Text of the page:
Older refugees have most to lose from citizenship changes

People brought to Australia under the Federal Government’s refugee resettlement program have the most to lose from foreshadowed changes to the citizenship process, the Refugee Council of Australia (RCOA) says.

RCOA chief executive officer Paul Power said the tougher English language requirements and the restrictions on the number of times an applicant can sit the citizenship test would most likely result in fewer former refugees seeking citizenship and more failing in their attempts to become citizens.

“The sad irony is that people who have come to Australia as refugees value the freedom and security associated with Australian citizenship more highly than any other group in the nation,” Mr Power said.

“People who have experienced persecution and oppression have a much greater understanding of the importance of Australia’s freedom and democracy than those of us who have always lived in a free society.

“Some refugees are stateless and all others have lost the effective protection of their state of citizenship. It means so much to be welcomed to Australia and many people in this situation want to demonstrate their thanks to their new homeland by taking up citizenship as soon as possible.
“For decades, refugee and humanitarian entrants have sought citizenship at higher rates than any other category of migrants. However, this wish to become an Australian citizen has been undermined by a citizenship test process which sees much higher failure rates for former refugees than applicants who have come on migration visas.”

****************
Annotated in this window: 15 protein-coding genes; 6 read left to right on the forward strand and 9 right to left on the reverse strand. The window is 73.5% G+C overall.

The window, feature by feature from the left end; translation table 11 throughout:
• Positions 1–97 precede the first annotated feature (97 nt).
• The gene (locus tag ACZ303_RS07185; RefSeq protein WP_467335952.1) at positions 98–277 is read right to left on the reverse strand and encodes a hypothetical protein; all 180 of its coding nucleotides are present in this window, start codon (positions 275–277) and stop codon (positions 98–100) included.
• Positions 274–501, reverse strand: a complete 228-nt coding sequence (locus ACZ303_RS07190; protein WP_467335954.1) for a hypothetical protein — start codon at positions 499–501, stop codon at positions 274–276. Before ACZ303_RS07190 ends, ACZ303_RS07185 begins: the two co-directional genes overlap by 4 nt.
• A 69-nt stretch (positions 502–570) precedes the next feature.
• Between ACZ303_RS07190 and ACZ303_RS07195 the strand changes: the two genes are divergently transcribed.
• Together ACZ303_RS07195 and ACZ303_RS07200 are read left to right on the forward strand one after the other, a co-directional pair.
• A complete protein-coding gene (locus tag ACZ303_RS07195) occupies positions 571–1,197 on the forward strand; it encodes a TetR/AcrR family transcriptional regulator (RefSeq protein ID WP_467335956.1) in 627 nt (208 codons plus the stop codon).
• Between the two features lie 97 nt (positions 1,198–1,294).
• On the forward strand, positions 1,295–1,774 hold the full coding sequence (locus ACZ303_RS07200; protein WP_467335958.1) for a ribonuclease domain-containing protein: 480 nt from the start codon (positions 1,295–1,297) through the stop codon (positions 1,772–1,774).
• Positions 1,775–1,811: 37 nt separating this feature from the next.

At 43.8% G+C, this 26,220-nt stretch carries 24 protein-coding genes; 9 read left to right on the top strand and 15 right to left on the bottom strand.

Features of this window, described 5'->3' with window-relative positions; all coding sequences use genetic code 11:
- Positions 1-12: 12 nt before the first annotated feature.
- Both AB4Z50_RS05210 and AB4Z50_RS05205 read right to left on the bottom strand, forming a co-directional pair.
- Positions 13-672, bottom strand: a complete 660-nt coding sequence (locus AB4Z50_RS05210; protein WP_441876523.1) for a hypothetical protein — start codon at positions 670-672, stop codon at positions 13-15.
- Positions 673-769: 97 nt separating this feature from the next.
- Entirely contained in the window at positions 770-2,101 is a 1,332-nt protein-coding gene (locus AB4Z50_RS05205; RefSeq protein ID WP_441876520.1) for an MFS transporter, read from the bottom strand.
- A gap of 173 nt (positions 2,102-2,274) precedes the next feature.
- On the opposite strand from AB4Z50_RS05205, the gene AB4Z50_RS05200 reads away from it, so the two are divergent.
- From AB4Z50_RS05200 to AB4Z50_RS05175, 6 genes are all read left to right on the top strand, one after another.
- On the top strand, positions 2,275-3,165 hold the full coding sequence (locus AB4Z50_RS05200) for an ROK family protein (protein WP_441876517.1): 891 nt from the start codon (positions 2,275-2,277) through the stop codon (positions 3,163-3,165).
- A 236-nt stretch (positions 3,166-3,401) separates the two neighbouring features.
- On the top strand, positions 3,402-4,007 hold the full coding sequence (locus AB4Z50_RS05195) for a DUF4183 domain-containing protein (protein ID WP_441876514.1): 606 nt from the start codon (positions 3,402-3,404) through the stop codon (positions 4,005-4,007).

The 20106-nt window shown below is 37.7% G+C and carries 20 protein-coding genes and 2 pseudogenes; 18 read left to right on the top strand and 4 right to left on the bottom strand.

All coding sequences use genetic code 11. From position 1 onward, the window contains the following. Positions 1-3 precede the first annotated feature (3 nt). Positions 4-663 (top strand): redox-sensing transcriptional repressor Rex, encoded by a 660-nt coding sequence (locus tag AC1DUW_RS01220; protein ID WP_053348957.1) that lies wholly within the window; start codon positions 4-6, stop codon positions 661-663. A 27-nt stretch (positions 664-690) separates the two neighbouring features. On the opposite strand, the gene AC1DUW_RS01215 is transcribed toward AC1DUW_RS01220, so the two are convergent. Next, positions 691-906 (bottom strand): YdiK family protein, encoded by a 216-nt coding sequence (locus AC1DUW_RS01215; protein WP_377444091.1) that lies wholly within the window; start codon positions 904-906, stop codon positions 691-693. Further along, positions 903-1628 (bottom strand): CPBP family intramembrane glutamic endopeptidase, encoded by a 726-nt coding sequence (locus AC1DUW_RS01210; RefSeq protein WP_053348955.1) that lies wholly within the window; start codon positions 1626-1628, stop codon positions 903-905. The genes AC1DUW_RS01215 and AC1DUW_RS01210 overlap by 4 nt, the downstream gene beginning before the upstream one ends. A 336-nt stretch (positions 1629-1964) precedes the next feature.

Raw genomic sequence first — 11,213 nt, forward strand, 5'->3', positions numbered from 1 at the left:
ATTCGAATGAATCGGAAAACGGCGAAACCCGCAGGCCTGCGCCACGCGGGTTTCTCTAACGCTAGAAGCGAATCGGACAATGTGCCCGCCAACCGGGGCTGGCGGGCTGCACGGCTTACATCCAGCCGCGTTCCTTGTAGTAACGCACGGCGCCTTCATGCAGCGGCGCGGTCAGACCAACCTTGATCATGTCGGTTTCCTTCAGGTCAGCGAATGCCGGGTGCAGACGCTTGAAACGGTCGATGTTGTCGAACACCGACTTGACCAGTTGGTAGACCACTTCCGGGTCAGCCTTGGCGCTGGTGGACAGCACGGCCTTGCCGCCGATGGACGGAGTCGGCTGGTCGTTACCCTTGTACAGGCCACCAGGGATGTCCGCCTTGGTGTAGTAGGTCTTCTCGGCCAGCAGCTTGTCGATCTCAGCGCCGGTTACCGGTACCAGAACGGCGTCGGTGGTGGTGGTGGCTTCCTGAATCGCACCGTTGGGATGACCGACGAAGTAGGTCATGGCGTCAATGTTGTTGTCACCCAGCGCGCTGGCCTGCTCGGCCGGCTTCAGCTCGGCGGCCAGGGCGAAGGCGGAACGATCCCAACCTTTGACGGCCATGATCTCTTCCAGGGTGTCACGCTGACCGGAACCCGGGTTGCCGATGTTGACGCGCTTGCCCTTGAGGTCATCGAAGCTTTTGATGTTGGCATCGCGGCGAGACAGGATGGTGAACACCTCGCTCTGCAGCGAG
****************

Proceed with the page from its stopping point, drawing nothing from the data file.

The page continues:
Department of Immigration and Border Protection statistics show that in 2014-15 the citizenship test failure rate for refugee entrants was 8.8%, six times higher than the average of 1.4%. The average number of citizenship tests attempted by refugee applicants was 2.4, double the average of 1.2.
A 2008 review of the citizenship test, led by retired ambassador Richard Woolcott, warned against a testing regime which was intimidating and discriminatory. The review highlighted the importance of special consideration for refugee and family migration entrants who have had disrupted or limited formal education and are struggling to learn English as adults.

“While the majority of refugee and humanitarian entrants are children and young people who typically learn English quickly, those brought to Australia as refugees include some older adults, torture survivors and people with disabilities who struggle to master English. These are the people who are most likely to miss out on citizenship under the changes being planned by the Government,” Mr Power said.

“In his Australia Day message for 2017, Prime Minister Malcolm Turnbull described Australia as the ‘most successful multicultural nation in the world’. Mr Turnbull needs to reflect carefully on how that was achieved, on why is that Australia has been more successful than some European nations which have treated groups of migrants as long-term guest workers with no serious role in national life.

“Australia’s social cohesion is not threatened by some older refugees who are not fully fluent in English gaining the citizenship of the country they have come to love. We have more to lose if a growing group of Australian residents feel that they are not really welcome, that they have no long-term stake in building the nation.

“On Australia Day, Mr Turnbull described Australia’s sense of justice as being based on solidarity, mutual respect and lending a helping hand to people who fall behind. I see none of these values in his announcement about citizenship, just more punishment and more exclusion for people whose voices and contributions to Australia are all too easily ignored.”

Quoted from Refugee Council of Australia (RCOA)

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